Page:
NEW YORK (TheStreet) -- In terms of the Greek situation, it is all politics now; economics must take a back seat. That's what happens when a debt situation gets out of control, something we have seen all too often in recent years.
The back seat, however, offers an opportunity to look back at lessons learned from this crisis -- and others like it. Here are four:
1. Debt is a contract that must be honored. Countries just cannot just keep running budget deficits and then expect them to be forgiven sometime in the future.
This is especially true in a situation like Greece where some national sovereignty is given up to join a currency union so that there is no national currency or independent monetary policy.
But, this national sovereignty is even given up, as in Venezuela, Argentina, and Brazil, where the lack of any kind of fiscal discipline is ignored with the justification that the population of the country needs to be supplied with the things it wants. Monetizing the debt and creating inflation does not work either.
Debt must be repaid or the country must suffer the consequences. And, one party, Syriza, led by Prime Minister Alexis Tsipras, can only ignore previous Greek government commitments by accepting the consequences of such a denial.
It is not sufficient to tweet about, as Tsipras just did, "The dignity of the Greek people in the face of blackmail and injustice...." The Greek government made a commitment.
2. Keynesian policies can hurt. The fundamentalist Keynesians fight against government austerity programs because they believe the government should do everything it can to put people back to work in the jobs that they formerly held.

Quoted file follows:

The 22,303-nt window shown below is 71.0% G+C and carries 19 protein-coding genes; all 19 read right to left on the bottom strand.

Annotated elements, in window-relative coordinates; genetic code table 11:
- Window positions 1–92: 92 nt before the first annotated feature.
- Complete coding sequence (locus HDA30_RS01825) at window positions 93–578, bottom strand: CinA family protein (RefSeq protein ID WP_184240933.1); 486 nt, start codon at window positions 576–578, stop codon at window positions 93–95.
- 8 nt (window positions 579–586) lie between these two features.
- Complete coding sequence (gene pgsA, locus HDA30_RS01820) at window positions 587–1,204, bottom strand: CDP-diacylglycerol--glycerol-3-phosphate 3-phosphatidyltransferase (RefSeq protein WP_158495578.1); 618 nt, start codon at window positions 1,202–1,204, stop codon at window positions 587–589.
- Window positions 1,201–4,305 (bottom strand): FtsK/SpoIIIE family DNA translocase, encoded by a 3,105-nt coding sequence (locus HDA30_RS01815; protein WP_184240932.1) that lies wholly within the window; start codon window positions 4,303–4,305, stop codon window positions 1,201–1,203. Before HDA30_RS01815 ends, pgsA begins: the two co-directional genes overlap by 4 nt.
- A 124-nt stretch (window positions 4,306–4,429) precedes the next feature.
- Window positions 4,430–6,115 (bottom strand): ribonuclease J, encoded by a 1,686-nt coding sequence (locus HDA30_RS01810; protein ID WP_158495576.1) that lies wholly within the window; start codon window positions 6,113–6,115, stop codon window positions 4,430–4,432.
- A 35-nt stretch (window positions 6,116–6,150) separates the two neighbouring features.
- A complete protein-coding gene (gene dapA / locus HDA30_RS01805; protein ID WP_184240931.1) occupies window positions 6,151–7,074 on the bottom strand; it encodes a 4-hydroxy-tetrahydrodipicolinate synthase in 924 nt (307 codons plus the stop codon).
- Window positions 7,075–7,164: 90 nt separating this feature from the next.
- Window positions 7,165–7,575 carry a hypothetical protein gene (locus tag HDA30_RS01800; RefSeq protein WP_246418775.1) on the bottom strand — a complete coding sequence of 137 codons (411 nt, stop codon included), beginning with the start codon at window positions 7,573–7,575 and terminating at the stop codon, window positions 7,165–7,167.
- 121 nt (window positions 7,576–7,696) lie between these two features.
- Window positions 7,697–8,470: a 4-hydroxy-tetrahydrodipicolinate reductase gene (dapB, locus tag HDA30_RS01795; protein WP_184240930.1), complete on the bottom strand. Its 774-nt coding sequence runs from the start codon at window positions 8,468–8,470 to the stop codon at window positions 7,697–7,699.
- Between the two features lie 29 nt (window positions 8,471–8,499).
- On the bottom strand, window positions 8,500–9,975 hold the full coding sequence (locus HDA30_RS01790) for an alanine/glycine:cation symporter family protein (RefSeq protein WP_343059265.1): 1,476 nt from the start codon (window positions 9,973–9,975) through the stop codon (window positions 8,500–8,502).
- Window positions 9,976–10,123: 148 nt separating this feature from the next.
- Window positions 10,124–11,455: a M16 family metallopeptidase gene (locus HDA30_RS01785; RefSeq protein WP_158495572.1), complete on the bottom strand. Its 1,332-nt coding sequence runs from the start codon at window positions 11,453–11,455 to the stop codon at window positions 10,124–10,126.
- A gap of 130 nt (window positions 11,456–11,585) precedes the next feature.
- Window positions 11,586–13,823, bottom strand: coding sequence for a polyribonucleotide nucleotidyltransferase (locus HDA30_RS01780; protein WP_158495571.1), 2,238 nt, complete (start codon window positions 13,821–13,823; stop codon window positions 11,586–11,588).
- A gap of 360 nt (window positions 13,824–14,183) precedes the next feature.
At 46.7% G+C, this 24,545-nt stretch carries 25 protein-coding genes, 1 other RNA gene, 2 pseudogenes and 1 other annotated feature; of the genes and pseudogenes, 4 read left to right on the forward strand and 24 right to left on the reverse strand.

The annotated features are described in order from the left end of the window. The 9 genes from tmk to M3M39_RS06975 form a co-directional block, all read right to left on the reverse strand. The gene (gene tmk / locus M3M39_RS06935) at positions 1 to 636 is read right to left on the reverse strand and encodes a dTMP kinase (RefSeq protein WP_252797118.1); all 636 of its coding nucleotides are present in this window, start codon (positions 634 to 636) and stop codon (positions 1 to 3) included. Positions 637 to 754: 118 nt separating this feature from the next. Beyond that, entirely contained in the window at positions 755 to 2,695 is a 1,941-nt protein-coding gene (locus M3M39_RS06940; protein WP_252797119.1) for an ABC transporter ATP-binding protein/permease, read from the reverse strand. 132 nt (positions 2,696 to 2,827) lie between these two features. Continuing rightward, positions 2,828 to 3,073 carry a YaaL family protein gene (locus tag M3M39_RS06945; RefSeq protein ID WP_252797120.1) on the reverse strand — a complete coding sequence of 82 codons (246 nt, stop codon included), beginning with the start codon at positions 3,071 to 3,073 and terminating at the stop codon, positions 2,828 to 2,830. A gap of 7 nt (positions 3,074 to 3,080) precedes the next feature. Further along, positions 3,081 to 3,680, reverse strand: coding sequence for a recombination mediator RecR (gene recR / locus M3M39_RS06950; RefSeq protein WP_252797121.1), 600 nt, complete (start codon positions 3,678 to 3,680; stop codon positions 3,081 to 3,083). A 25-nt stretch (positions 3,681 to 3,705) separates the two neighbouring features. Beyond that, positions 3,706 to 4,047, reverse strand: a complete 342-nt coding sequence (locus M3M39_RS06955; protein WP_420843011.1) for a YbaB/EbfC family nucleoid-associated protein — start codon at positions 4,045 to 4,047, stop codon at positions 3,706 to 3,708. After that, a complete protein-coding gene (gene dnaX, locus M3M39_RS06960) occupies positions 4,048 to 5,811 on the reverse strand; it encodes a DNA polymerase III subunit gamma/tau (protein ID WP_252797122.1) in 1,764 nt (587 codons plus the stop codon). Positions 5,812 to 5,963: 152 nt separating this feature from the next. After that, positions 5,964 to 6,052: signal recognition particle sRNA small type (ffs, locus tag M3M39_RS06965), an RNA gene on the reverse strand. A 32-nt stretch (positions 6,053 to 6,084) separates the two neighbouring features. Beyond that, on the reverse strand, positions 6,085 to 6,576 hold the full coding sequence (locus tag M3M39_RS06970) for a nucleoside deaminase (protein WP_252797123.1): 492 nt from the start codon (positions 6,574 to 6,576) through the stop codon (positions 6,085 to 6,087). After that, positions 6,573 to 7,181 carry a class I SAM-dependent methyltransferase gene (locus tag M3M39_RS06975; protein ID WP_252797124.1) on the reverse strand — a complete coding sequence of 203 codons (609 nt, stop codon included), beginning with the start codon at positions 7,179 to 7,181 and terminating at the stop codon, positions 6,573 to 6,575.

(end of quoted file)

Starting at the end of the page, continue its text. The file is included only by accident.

Such a policy achieves two things: it convinces workers that they don't have to improve themselves and their skills in order to work in a more modern industrial worlds; and it keeps labor unions in power because of the stagnant skills of the labor force.
Years of such policies connected with government promises to put people back into their old jobs only produces a stagnant economy and a growing number of workers that are increasingly less employable.
3. People with wealth or people who are economically sophisticated adapt to the government policies and learn how to benefit from them. Keynesian economics assumes that investors or people with money don't change how they invest or use their money.
One thing we have learned over the past fifty years in the United States and Europe is that continuous credit inflation stimulated by government budget deficits cause sophisticated investors to play government efforts, something the less sophisticated cannot do. Just ask George Soros.
4. Microeconomics does work. Behavioral economics has emphasized how people aren't always rational, as is assumed in classical economics. Furthermore, other economists have emphasized market failures and other breakdowns in how markets work. Yet, economists also talk more and more about the unintended consequences of economic policies. This area of economics seems to be one of growing interests, although not by the fundamentalist Keynesians.
More study is going to go into the causes of unintended consequences because these unintended consequences not only work against the good intentions of the people that implemented the policies in the first place, they also provide wonderful opportunities for others to make money, the others not being the ones that the people that implemented the policies wanted to help.
One of these days, the reality that there is no such thing as a free lunch is going to come back into fashion. This also means that the United States cannot supply tremendous amounts of liquidity to the world, as it has over the past fifty years or so, liquidity that is so plentiful that investors freely invest in the debt of undisciplined countries, like Greece, and spur on those politicians that only care about their ideology.